Raj Makkar, manager of the oncology clinic at the Colchester East Hants Health Centre, and Darlene Holmes, cancer patient navigator with the Colchester East Hants Health Authority, look over some of the items, including a wig, that are in the Look Good Feel Better program kit. The free workshop is being offered a few times at the Truro hospital and helps women who have cancer deal with appearance-related side effects of their illness. Monique Chiasson –Truro Daily News
TRURO – Debbie Stead appreciates the precious moments in life when she can feel 'normal.'
The Truro woman, who was diagnosed with breast cancer last summer, recently participated in a new initiative at the Colchester East Hants Health Centre called Look Good Feel Better.
The non-profit national program is dedicated to helping women and female teenagers deal with appearance-related side effects of cancer. For Stead, 49, it was a huge benefit.
“It’s very isolating when you are sick,” she said. “Your life is spent in doctors’ offices and the worst for me was when I lost my eyebrows and eyelashes (and) I looked like a cancer patient.
“It was nice to go somewhere that the focus wasn’t on what’s wrong with me.”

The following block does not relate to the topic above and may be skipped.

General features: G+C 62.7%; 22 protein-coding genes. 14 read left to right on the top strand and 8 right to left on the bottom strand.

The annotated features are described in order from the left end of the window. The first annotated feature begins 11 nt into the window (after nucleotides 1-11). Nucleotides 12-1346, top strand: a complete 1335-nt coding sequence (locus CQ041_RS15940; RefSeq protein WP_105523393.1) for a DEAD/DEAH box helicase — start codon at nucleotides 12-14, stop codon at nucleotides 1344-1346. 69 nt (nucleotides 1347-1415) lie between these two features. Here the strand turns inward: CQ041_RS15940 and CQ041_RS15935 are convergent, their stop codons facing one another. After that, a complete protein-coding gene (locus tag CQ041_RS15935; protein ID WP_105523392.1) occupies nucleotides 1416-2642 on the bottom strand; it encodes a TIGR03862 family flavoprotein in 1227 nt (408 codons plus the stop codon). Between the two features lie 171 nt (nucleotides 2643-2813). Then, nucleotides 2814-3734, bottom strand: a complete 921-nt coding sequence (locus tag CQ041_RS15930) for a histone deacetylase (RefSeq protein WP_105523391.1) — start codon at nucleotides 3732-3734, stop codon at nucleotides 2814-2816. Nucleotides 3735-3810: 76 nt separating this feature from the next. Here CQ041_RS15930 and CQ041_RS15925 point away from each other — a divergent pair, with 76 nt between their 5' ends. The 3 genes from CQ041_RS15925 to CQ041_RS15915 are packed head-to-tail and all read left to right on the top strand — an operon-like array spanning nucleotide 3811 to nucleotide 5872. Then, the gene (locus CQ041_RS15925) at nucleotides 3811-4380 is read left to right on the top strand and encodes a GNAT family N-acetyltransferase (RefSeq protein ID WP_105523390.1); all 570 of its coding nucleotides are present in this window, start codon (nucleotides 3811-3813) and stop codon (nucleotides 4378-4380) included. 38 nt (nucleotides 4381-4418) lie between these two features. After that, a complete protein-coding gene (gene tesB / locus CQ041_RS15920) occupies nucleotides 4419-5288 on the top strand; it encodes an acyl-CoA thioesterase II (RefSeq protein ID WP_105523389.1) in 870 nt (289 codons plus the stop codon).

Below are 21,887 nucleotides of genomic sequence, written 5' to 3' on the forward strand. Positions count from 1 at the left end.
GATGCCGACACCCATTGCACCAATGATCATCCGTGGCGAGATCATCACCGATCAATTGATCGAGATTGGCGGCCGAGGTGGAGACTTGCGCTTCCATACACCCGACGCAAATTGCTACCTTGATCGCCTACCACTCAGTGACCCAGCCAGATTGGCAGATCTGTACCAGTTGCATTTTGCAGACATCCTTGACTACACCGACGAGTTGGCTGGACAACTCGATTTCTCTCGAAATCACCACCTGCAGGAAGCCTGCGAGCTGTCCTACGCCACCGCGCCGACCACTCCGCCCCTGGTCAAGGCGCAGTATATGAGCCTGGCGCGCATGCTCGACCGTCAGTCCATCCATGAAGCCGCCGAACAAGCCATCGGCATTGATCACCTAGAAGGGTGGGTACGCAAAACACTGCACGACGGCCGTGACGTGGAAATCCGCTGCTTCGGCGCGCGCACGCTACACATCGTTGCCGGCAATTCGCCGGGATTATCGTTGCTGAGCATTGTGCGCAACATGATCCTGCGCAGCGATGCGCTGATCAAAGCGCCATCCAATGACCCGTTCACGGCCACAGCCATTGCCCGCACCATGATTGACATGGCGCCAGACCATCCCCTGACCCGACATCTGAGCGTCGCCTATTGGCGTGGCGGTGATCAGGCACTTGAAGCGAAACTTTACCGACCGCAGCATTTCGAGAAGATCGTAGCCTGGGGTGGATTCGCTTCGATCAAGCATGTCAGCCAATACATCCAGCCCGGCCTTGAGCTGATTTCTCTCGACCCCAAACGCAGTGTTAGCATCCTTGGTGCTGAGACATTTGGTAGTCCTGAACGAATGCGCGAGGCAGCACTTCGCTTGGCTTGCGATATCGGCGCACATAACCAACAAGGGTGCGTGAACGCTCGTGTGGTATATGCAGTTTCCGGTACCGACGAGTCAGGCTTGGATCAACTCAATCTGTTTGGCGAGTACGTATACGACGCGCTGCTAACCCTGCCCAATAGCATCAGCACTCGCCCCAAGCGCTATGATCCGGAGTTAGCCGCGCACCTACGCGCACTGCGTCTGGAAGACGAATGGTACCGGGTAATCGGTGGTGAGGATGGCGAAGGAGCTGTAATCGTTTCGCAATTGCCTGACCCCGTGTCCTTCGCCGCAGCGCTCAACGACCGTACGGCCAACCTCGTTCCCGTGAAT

Stead underwent chemotherapy treatments late last year, had a mastectomy and is now on drug treatments.
Participants in the Look Good Feel Better program must take advantage of the three-hour workshop within a year of their diagnosis and can only attend once. The free hands-on, step-by-step workshop is led by industry-trained volunteer cosmetic and hair alternative/wig specialists and teaches participants wig and skin care, how to properly wear scarves and skin care, to name a few.
Upcoming sessions in Truro are June 10, Sept. 9 and Dec. 9 and are limited to 10 people, who are also given a workshop kit to take home.
Raj Makkar, manager of the oncology clinic at the hospital, agreed with Stead that the program offers a huge benefit to its participants because it connects with the participants’ overall well-being.
“The name sums it all up,” said Makkar. “It makes you feel better about yourself and gives the mindset of feeling better, which helps you cope and deal with things better.”
Darlene Holmes, cancer patient navigator with the Colchester East Hants Health Authority, said there are other benefits of having the program locally.
“Until now, women who could benefit from the program had to travel to Antigonish or Halifax,” said Holmes. “Some couldn’t afford to travel.”
Holmes anticipates the program will continue, and grow. She said it may increase to six times a year, from four times, if the sessions continue to have full attendance.
In Canada, the program began in Toronto in 1992 and has grown to 120 workshop sites across the country. In Atlantic Canada, the first program began in 1993 and has now grown to 19 sites in the four Atlantic provinces.
Women can register for local workshops by calling 893-8818, Ext. 42549.